Sisyphus’s Boulder


The struggle is real, but the victory can be, too.

Melissa Martinez, Staff writer

The gradual erosion of your fingertips, the steepness of the hill setting your legs ablaze with each step forward, the summit of the hill in the horizon of your vision. You push on, the ridges of your fingerprints sanded smooth, your match-like legs charred and blazing, but the apex of the hill lies just out of reach. Suddenly, the weight of your boulder feels as though it has doubled, maybe even tripled. Your fingers bend backward, the sweat on your palms makes you lose your grip, the matches snap in half, and you find that the crown of the hill is merely a stain in the sky. You expected this outcome when you first started pushing this rock. You find yourself in the same position you have time and time before again. This cruel pattern shows no urgency to lose its momentum. The repetition has morphed into a sick tradition. You are Sisyphus, the face of perpetual doom, condemned to eternal failure. Cursed by the gods to push your boulder up this hill, pushing without cause, your fruit only an illusion, never blooming, never reaping what you sow.

Fortunately, you, however, are not Sisyphus.

Unlike Sisyphus, the gods did not subject you to everlasting failure. Nevertheless, failure is not something humans can avoid. Failure itself is not what humans dread, it’s the fear of what comes after. Fear fancies itself a puppeteer, treating your life as its marionette, controlling and contorting your life with its strings of terror.

Unlike Sisyphus, your failure is essential to your success. Failure’s reputation is polluted by its laden tendency to humiliate, degrade, and dehumanize. Because of this, its ability to hone resilience, implement discipline, and subsequently nurture success is disregarded. Failing is paramount to succeeding. In Why Your Greatest Success Will Only Come after Your Worst Failure author Bo Muchoki makes the point, “Determination, drive, motivation, persistence, and hunger to succeed are not inborn traits.”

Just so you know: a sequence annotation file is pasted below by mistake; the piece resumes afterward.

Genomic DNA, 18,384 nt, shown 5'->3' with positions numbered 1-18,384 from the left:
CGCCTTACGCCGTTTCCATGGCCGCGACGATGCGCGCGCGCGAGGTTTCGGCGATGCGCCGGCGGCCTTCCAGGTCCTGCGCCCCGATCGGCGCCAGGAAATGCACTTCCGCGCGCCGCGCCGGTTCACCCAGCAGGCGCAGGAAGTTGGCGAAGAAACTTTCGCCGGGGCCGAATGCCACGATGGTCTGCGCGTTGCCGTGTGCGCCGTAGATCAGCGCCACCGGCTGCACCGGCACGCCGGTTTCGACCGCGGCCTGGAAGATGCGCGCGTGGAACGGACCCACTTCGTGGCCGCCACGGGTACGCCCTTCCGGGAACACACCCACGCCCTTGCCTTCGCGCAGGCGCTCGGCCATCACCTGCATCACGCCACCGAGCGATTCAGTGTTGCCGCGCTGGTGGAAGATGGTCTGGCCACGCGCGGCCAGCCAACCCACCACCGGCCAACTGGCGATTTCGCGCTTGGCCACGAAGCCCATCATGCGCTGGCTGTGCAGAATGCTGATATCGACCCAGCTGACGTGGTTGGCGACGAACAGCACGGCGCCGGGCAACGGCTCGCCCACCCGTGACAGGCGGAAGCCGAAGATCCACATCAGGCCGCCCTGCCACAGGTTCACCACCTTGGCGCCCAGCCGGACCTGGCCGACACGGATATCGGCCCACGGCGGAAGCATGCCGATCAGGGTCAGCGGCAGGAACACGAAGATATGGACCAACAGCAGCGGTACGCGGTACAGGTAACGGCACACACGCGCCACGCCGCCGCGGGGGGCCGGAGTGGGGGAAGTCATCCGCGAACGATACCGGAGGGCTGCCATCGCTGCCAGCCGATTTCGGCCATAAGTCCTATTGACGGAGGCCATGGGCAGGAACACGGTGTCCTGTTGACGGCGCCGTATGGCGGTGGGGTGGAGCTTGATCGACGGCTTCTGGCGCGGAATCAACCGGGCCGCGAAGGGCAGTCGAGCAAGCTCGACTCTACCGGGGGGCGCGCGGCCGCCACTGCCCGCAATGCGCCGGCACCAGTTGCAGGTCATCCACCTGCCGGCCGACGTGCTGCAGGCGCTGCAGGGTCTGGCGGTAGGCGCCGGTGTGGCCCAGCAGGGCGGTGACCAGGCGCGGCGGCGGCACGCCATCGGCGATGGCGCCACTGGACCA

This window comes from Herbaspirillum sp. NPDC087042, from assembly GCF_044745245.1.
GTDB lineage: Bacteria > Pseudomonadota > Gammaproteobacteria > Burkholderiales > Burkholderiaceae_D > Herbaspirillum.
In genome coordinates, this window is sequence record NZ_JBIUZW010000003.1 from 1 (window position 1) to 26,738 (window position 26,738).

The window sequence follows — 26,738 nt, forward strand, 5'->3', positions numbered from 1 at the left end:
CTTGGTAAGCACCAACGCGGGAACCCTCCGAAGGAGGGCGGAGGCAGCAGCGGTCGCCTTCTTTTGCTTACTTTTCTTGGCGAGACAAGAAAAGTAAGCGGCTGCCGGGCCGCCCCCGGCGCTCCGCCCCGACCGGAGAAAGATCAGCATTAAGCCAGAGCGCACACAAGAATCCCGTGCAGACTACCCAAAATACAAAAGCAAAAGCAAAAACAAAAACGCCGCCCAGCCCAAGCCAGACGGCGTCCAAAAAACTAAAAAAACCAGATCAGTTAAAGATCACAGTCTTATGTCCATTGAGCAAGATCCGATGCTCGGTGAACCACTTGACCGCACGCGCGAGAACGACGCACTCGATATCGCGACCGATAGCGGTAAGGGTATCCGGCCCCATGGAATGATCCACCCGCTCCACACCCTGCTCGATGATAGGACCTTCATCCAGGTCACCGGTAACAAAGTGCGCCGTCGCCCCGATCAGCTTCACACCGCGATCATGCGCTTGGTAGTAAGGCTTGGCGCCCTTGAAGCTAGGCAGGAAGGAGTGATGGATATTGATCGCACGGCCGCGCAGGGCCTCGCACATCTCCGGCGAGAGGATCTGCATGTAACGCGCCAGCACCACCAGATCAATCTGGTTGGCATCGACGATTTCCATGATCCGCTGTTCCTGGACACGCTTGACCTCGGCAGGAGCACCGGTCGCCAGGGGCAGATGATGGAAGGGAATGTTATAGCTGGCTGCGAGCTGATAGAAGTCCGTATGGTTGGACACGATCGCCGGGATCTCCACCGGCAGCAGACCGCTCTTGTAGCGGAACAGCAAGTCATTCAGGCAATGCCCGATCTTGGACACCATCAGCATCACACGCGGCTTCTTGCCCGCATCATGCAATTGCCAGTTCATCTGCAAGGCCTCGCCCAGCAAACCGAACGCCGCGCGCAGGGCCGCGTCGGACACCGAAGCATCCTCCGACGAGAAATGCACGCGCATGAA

Exposing the reality of success, Muchoki stresses the importance of failing. The lack of failing would lead to weak or even non-existent versions of these traits. Failing feeds these traits, and the desire to prove yourself or your peers wrong strengthens these characteristics.  Later in this article, he provides examples of idols, entrepreneurs, and authors that exemplify resilience. Quoting Steve Jobs on his climb to success after being fired and J.K Rowling on her trial and error, Muchoki alludes to how these individuals, who have grown to be synonymous with success, are experienced failures.

Success is truly subjective. Its definition altered and tailored depending on who is interpreting it. Whether money means money and fame, love and peace, or some mixture, failure is the most important step in achieving authentic and earned success.

Failure is not an obstacle, it is a tool. Fear masks itself as failure and tricks us into being afraid of failing. We must unveil fear and fail. We must take our leap of faith; if we wait until we no longer fear fear itself, we will be waiting our entire lives. Although we are unlike Sisyphus, we can adopt his unrelenting hope. Like Sisyphus, we must never give up and conquer failure.